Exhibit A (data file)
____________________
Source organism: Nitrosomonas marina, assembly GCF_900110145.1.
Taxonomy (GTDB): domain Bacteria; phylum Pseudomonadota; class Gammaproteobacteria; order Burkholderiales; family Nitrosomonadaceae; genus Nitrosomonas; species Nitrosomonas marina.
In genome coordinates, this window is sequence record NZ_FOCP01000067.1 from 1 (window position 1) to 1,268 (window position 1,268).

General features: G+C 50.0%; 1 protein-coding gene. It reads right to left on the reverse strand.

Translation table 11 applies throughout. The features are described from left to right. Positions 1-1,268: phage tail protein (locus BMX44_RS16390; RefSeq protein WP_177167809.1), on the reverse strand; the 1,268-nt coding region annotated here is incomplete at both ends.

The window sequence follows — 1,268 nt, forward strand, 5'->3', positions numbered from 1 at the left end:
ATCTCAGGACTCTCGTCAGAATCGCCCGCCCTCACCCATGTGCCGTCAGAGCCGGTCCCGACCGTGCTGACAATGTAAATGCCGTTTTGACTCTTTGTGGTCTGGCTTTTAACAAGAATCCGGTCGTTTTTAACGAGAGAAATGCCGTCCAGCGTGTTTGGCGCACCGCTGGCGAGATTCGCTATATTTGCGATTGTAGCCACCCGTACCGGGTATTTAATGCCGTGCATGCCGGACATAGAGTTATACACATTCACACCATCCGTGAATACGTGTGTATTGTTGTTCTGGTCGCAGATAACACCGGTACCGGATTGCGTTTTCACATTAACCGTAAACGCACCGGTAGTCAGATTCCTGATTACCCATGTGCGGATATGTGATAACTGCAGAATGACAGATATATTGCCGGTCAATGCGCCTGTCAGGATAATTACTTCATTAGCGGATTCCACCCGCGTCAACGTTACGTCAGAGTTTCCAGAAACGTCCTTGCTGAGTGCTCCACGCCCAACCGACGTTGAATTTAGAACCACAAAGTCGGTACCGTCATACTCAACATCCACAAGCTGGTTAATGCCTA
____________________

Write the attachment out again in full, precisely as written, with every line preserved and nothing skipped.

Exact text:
Source organism: Nitrosomonas marina, assembly GCF_900110145.1.
Taxonomy (GTDB): domain Bacteria; phylum Pseudomonadota; class Gammaproteobacteria; order Burkholderiales; family Nitrosomonadaceae; genus Nitrosomonas; species Nitrosomonas marina.
In genome coordinates, this window is sequence record NZ_FOCP01000067.1 from 1 (window position 1) to 1,268 (window position 1,268).

General features: G+C 50.0%; 1 protein-coding gene. It reads right to left on the reverse strand.

Translation table 11 applies throughout. The features are described from left to right. Positions 1-1,268: phage tail protein (locus BMX44_RS16390; RefSeq protein WP_177167809.1), on the reverse strand; the 1,268-nt coding region annotated here is incomplete at both ends.

The window sequence follows — 1,268 nt, forward strand, 5'->3', positions numbered from 1 at the left end:
ATCTCAGGACTCTCGTCAGAATCGCCCGCCCTCACCCATGTGCCGTCAGAGCCGGTCCCGACCGTGCTGACAATGTAAATGCCGTTTTGACTCTTTGTGGTCTGGCTTTTAACAAGAATCCGGTCGTTTTTAACGAGAGAAATGCCGTCCAGCGTGTTTGGCGCACCGCTGGCGAGATTCGCTATATTTGCGATTGTAGCCACCCGTACCGGGTATTTAATGCCGTGCATGCCGGACATAGAGTTATACACATTCACACCATCCGTGAATACGTGTGTATTGTTGTTCTGGTCGCAGATAACACCGGTACCGGATTGCGTTTTCACATTAACCGTAAACGCACCGGTAGTCAGATTCCTGATTACCCATGTGCGGATATGTGATAACTGCAGAATGACAGATATATTGCCGGTCAATGCGCCTGTCAGGATAATTACTTCATTAGCGGATTCCACCCGCGTCAACGTTACGTCAGAGTTTCCAGAAACGTCCTTGCTGAGTGCTCCACGCCCAACCGACGTTGAATTTAGAACCACAAAGTCGGTACCGTCATACTCAACATCCACAAGCTGGTTAATGCCTA